Although there has been no significant research on climatic change in the state, interactions with local farmers suggested a marked change in the climatic pattern affecting the agricultural calendar, a paper published by the state Department of Forest, Ecology, Environment and Wildlife said. The paper noted that there were indications of a significant rise in the occurrence of summer-borne diseases as well as an increased occurrence of pests such as mosquitoes at higher altitudes than was found earlier. Climate change might be the reason for these occurrences in the state, the paper said.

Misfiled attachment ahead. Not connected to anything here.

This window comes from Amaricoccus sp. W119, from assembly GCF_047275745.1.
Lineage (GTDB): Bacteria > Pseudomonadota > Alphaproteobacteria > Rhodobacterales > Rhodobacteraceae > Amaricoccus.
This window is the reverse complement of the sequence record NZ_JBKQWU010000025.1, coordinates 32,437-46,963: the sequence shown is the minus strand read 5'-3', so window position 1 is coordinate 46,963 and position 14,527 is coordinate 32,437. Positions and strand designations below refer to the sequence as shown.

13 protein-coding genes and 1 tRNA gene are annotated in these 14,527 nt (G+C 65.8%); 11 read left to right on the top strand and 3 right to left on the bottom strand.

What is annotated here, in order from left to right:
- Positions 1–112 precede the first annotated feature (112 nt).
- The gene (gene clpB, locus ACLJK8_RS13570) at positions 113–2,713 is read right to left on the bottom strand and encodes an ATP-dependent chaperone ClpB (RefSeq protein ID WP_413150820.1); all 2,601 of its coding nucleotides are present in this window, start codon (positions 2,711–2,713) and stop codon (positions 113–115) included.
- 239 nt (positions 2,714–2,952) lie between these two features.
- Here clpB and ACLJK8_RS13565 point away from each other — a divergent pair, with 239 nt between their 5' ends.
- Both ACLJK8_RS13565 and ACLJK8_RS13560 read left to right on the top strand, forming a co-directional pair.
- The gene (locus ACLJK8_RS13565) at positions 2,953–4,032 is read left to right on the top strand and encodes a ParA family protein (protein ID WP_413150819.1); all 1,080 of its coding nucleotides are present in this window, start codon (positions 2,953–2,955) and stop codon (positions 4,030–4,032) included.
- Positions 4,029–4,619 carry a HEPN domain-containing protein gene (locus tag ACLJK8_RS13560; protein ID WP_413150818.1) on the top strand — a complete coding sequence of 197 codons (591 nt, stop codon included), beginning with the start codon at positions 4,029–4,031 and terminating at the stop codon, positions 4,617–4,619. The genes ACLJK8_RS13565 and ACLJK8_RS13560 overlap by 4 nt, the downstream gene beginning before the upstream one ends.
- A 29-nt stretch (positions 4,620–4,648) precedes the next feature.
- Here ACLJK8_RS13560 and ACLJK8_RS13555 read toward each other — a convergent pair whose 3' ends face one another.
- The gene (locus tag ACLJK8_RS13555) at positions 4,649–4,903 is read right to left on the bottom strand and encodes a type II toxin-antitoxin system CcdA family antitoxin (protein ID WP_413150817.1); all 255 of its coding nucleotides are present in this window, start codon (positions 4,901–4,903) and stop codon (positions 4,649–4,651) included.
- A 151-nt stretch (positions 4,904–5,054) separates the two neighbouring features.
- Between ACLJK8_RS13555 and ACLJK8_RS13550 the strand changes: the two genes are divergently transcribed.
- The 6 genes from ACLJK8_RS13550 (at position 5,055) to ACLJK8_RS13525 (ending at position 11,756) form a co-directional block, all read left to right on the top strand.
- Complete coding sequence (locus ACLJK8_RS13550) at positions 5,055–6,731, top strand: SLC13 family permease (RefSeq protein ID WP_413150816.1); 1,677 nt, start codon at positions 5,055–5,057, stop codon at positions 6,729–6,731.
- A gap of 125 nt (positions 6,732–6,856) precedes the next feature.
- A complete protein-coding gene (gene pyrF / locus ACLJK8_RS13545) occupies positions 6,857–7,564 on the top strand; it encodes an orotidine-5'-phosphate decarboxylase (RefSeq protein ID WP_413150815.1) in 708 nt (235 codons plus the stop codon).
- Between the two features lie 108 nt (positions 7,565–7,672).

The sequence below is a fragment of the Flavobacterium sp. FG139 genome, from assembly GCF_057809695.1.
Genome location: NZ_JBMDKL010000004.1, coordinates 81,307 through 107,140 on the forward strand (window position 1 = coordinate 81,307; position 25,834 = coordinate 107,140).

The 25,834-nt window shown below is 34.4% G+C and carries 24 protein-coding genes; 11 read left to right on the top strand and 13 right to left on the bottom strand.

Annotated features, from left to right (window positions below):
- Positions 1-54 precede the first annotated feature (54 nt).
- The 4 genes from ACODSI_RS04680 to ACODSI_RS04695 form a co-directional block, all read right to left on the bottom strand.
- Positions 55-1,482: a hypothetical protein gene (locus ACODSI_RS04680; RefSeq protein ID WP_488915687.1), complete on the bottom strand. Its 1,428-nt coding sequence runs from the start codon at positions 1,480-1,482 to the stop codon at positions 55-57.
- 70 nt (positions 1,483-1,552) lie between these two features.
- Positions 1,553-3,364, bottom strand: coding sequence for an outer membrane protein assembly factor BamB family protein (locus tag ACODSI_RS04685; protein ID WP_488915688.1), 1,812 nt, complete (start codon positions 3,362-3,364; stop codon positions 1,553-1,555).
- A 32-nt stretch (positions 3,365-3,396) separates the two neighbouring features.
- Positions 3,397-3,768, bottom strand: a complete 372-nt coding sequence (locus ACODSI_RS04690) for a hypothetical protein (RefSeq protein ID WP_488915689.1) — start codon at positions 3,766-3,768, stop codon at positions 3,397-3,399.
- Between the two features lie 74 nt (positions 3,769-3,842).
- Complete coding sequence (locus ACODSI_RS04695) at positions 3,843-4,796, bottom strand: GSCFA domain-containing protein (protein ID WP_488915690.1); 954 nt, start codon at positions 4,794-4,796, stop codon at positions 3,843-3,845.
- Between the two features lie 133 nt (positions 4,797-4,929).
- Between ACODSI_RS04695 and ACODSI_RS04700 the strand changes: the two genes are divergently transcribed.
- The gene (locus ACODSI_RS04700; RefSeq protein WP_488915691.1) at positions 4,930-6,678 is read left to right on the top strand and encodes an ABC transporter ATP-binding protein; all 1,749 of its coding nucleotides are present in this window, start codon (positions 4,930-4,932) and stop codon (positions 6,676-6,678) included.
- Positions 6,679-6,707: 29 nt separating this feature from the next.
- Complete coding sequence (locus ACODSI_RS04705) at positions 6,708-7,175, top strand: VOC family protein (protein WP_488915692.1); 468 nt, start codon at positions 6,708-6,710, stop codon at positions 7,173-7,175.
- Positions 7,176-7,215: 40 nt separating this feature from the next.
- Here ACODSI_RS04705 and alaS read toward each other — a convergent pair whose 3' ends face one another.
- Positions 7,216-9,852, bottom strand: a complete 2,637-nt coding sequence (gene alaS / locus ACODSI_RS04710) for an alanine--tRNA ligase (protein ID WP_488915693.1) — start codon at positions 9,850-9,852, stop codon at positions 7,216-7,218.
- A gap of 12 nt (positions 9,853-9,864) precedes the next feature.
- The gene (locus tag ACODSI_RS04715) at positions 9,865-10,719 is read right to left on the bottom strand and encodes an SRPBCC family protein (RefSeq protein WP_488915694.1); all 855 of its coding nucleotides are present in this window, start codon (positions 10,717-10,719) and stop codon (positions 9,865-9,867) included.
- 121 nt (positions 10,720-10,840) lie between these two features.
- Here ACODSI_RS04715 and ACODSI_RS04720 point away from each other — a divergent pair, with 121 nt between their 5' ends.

It was a well documented fact that carbon dioxide was one of the main green house gases which led to climate change, the department paper noted. A large quantity of CO2 produced by the traditional ‘jhum’ or slash and burn cultivation which is the main agricultural practice prevailing in the state could be the main reason behind this and coupled with rampant deforestation made Nagaland very susceptible to the phenomenon of climate change. Pointing to burning of fossil fuel in vehicles, it is the biggest contributor to global warming at individual level everywhere in the state. According to a conservative estimate, there were 1. 0 lakh registered vehicles in Nagaland (a document published by the state Department of Forest, Ecology, Environment and Wildlife) against a population of 25 lakh, or one vehicle against 16 or 17 people. Nagaland’s commercial hub Dimapur, particularly during the dry season, is crossing permissible limits. In the year 2011, the average concentration of RSPM (Respirable Suspended Particulate Matter) was found to be highest in the month of January at both the stations – Bank Colony (317) with158 µg/m3 and Dhobinala (448) with 166µg/m3 exceeding the permissible limit of 100µg/m3.